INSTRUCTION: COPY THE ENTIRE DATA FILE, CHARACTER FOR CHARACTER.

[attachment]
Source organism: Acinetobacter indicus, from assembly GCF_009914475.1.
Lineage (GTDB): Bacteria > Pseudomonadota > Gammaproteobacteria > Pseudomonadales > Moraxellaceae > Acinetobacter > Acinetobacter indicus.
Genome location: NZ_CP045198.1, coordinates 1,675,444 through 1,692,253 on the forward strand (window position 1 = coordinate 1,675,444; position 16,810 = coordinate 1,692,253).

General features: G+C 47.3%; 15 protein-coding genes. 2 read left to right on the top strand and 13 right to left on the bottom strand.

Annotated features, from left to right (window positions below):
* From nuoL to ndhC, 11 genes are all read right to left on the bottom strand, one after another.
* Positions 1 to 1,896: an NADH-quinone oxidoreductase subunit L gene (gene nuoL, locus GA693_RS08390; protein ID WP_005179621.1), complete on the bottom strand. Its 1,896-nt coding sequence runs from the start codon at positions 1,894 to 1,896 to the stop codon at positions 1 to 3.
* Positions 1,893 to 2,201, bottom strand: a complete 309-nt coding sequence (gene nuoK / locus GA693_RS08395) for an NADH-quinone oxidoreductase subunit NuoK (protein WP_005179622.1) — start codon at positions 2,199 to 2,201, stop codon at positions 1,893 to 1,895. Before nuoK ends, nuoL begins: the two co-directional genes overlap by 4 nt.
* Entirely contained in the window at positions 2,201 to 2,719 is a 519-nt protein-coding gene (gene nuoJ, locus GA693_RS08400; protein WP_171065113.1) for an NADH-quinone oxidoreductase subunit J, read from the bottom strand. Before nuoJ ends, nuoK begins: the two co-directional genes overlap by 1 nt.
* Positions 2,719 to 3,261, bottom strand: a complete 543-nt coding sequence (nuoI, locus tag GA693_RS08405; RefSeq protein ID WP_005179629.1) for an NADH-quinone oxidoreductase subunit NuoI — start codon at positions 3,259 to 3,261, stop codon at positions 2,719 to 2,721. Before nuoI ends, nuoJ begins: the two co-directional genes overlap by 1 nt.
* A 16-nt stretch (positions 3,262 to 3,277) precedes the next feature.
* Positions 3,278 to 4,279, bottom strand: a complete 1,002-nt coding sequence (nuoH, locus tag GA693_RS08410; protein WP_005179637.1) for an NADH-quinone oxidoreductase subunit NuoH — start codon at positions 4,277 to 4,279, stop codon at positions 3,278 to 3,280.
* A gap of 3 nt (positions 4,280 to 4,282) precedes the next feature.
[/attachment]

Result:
Source organism: Acinetobacter indicus, from assembly GCF_009914475.1.
Lineage (GTDB): Bacteria > Pseudomonadota > Gammaproteobacteria > Pseudomonadales > Moraxellaceae > Acinetobacter > Acinetobacter indicus.
Genome location: NZ_CP045198.1, coordinates 1,675,444 through 1,692,253 on the forward strand (window position 1 = coordinate 1,675,444; position 16,810 = coordinate 1,692,253).

General features: G+C 47.3%; 15 protein-coding genes. 2 read left to right on the top strand and 13 right to left on the bottom strand.

Annotated features, from left to right (window positions below):
* From nuoL to ndhC, 11 genes are all read right to left on the bottom strand, one after another.
* Positions 1 to 1,896: an NADH-quinone oxidoreductase subunit L gene (gene nuoL, locus GA693_RS08390; protein ID WP_005179621.1), complete on the bottom strand. Its 1,896-nt coding sequence runs from the start codon at positions 1,894 to 1,896 to the stop codon at positions 1 to 3.
* Positions 1,893 to 2,201, bottom strand: a complete 309-nt coding sequence (gene nuoK / locus GA693_RS08395) for an NADH-quinone oxidoreductase subunit NuoK (protein WP_005179622.1) — start codon at positions 2,199 to 2,201, stop codon at positions 1,893 to 1,895. Before nuoK ends, nuoL begins: the two co-directional genes overlap by 4 nt.
* Entirely contained in the window at positions 2,201 to 2,719 is a 519-nt protein-coding gene (gene nuoJ, locus GA693_RS08400; protein WP_171065113.1) for an NADH-quinone oxidoreductase subunit J, read from the bottom strand. Before nuoJ ends, nuoK begins: the two co-directional genes overlap by 1 nt.
* Positions 2,719 to 3,261, bottom strand: a complete 543-nt coding sequence (nuoI, locus tag GA693_RS08405; RefSeq protein ID WP_005179629.1) for an NADH-quinone oxidoreductase subunit NuoI — start codon at positions 3,259 to 3,261, stop codon at positions 2,719 to 2,721. Before nuoI ends, nuoJ begins: the two co-directional genes overlap by 1 nt.
* A 16-nt stretch (positions 3,262 to 3,277) precedes the next feature.
* Positions 3,278 to 4,279, bottom strand: a complete 1,002-nt coding sequence (nuoH, locus tag GA693_RS08410; protein WP_005179637.1) for an NADH-quinone oxidoreductase subunit NuoH — start codon at positions 4,277 to 4,279, stop codon at positions 3,278 to 3,280.
* A gap of 3 nt (positions 4,280 to 4,282) precedes the next feature.